Two RCTs have addressed this question and support the similarity of each of these risk-reducing approaches. In the first trial, among 287 H. pylori-negative patients whose bleeding peptic ulcers had healed, recurrent bleeding over 6 months of observation occurred in 4.9% (95% CI = 3.1 to 6.7) of those randomized to celecoxib 200 mg twice daily plus placebo, and occurred in 6.4% (95% CI = 4.3 to 8.4) for diclofenac 75 mg daily plus omeprazole 20 mg daily (P = NS) [13]. In the second trial, with a similar population over the same period, recurrent ulcer complications occurred in 3.7% (95% CI = 0.0 to 7.3) of those given celecoxib 200 mg daily, compared with6.3% (95% CI = 1.6 to 11.1) of those given naproxen 750 mg daily plus lansoprazole 30 mg daily (celecoxib statistically noninferior to lansoprazole co-therapy) [14].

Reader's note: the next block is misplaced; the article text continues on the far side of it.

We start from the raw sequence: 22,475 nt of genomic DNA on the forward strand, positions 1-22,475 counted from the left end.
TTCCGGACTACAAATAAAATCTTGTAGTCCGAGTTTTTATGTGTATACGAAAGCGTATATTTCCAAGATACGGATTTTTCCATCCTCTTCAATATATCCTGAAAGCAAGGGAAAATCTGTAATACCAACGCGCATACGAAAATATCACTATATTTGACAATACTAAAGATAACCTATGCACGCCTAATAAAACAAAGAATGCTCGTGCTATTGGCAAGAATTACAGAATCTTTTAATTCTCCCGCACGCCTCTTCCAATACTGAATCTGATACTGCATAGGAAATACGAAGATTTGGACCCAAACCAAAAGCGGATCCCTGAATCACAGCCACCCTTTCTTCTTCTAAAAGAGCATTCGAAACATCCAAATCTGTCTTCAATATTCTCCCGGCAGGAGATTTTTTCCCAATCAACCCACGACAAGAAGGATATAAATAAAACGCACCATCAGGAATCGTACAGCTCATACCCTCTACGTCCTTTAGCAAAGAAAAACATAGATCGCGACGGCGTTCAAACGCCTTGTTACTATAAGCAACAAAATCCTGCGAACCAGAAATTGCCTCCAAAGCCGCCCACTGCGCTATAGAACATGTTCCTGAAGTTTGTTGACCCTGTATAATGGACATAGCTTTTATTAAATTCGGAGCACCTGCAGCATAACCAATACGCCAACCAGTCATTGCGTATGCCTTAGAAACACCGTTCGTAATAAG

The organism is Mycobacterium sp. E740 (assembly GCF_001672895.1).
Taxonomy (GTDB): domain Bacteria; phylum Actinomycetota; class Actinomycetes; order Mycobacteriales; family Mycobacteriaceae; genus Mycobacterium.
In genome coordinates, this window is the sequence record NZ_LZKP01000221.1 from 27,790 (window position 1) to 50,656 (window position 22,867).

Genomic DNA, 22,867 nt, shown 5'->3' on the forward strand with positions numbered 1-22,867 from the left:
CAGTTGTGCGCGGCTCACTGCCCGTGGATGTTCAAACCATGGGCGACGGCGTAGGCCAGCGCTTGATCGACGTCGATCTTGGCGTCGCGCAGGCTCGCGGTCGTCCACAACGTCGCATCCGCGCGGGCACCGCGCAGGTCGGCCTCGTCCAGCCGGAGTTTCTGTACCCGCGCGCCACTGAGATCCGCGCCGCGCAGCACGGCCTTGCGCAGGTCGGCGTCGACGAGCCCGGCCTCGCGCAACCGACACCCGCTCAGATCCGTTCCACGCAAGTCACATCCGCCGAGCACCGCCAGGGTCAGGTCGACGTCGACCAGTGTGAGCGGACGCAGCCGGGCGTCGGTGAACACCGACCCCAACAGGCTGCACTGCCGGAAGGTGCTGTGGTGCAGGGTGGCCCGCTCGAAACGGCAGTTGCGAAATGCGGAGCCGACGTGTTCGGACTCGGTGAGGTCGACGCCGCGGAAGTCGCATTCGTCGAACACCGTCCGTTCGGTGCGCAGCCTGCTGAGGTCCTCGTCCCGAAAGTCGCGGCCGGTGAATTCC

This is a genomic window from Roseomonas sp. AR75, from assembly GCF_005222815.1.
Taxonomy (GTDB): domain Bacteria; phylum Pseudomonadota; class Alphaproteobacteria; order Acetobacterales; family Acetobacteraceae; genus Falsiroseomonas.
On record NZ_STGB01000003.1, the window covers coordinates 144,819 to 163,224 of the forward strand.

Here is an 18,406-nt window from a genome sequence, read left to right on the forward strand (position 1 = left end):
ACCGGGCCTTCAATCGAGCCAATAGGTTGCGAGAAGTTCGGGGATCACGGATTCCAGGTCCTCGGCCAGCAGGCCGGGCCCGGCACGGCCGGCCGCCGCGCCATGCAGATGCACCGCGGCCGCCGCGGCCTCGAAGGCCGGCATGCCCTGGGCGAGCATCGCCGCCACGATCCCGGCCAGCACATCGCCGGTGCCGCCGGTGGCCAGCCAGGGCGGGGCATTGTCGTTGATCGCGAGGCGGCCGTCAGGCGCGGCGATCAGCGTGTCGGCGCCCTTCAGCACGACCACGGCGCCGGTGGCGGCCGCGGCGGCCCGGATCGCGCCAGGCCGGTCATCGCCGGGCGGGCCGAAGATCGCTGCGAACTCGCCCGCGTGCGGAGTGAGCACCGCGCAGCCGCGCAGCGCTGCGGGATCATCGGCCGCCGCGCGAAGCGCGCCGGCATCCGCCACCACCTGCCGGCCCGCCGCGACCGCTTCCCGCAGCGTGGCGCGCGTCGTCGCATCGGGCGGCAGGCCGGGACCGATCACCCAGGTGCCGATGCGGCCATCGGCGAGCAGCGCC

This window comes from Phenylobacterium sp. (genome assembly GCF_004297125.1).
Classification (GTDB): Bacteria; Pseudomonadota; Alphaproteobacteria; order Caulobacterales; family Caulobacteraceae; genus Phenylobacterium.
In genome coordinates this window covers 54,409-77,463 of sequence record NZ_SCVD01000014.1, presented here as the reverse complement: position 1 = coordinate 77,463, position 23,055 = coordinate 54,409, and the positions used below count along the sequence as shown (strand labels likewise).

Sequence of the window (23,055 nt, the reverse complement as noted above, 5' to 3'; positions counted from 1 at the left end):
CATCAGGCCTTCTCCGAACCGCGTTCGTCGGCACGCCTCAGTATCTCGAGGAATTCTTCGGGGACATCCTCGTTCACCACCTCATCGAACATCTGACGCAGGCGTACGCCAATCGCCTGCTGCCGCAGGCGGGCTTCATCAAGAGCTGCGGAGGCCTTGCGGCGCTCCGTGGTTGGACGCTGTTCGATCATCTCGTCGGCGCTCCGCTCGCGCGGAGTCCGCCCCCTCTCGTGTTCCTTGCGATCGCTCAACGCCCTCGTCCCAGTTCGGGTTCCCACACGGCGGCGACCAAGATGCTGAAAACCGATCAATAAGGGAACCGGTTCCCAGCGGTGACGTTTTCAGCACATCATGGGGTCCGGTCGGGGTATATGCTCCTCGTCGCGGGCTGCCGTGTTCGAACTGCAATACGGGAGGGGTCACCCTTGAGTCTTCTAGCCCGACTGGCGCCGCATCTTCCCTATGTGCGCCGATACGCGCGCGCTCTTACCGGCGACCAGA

A number of observational studies have provided support for the value of PPI gastroprotection as an alternative approach to the use of a COX-2 specific inhibitor. In a multicenter study of hospitalized patients in Spain, PPI co-therapy was associated with a marked relative risk reduction (RR = 0.33, 95% CI = 0.27 to 0.39) in ulcer bleeding [15]. In a large Tennessee Medicaid database, investigators found similar results. Concurrent users of NSAIDs and PPIs had a 54% (27 to 72%) risk reduction, very similar to the 50% (27 to 66%) reduction for concurrent users of PPIs and COX-2 selective inhibitors [16].